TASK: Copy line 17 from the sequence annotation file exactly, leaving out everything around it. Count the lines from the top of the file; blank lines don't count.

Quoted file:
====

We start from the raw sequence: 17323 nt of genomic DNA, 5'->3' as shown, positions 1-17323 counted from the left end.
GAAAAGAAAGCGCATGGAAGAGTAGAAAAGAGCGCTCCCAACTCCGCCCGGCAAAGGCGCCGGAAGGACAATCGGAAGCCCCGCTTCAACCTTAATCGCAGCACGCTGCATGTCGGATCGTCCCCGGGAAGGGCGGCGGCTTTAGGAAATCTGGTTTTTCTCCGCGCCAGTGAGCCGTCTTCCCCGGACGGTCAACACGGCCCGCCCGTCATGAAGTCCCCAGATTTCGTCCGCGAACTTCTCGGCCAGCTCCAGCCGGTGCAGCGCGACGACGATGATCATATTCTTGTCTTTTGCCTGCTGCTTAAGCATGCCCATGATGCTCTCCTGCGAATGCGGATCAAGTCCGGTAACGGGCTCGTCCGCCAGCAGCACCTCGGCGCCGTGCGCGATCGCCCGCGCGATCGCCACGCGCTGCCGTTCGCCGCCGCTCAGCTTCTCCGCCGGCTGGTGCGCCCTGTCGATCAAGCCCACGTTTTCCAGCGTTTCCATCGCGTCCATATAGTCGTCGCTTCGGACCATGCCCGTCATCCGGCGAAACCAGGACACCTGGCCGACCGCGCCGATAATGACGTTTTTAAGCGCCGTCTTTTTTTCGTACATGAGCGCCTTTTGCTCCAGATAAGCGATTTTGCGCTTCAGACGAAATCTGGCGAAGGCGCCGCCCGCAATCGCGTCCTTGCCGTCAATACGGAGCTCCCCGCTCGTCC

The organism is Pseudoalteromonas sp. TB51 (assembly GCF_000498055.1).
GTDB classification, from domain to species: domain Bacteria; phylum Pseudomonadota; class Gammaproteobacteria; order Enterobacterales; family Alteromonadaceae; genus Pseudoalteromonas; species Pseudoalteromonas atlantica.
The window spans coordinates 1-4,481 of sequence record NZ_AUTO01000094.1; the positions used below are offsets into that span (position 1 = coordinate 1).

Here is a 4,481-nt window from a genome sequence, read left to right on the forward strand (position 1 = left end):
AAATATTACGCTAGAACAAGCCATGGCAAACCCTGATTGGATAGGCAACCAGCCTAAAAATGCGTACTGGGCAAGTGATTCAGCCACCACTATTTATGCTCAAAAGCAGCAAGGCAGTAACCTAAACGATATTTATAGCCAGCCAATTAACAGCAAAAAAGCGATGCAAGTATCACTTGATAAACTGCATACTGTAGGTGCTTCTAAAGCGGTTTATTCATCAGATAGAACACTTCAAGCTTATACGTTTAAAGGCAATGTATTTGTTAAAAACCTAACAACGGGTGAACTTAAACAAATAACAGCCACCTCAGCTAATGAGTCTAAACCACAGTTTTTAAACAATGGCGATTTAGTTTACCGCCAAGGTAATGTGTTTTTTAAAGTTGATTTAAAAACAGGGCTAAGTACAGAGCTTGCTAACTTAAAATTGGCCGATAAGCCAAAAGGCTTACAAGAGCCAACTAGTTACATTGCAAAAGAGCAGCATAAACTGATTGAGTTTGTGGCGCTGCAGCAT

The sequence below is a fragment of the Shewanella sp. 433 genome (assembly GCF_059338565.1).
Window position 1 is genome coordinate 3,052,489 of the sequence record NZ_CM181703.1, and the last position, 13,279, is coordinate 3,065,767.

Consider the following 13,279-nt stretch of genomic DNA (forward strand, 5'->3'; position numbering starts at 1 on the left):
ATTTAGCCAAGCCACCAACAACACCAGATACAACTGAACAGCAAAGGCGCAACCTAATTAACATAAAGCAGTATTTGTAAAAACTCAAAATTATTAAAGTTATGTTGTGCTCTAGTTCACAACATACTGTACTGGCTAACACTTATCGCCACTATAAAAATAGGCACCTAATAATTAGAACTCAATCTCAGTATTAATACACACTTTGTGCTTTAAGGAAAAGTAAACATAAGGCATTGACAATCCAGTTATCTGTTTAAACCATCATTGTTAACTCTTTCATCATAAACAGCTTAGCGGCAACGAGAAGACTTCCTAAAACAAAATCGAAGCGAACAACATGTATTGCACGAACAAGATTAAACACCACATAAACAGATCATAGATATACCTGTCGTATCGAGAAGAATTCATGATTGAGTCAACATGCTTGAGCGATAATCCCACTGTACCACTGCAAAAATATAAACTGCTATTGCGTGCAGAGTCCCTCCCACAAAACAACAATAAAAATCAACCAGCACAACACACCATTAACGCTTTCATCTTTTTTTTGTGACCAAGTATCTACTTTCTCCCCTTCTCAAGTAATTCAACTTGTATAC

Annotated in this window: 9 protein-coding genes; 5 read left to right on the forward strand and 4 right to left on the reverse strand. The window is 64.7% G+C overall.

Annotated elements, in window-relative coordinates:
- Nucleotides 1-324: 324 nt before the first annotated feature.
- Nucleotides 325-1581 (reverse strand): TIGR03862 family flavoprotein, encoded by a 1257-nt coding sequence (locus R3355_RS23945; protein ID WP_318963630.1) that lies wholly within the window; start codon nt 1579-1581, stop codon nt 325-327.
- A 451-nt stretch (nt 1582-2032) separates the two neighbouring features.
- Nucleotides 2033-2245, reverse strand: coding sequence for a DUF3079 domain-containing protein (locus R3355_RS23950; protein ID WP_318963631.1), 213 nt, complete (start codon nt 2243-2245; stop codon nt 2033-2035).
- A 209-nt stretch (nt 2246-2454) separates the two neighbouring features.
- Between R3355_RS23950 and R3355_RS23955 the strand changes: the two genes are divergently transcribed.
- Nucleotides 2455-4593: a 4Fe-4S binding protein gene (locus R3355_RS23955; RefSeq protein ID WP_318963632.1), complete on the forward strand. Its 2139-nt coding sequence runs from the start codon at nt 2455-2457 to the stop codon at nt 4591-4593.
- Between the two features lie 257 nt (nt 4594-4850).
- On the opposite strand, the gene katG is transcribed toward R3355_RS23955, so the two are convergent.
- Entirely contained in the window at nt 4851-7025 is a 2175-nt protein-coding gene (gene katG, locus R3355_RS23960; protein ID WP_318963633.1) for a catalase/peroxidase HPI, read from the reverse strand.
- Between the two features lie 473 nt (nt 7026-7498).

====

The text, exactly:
- Nucleotides 2033-2245, reverse strand: coding sequence for a DUF3079 domain-containing protein (locus R3355_RS23950; protein ID WP_318963631.1), 213 nt, complete (start codon nt 2243-2245; stop codon nt 2033-2035).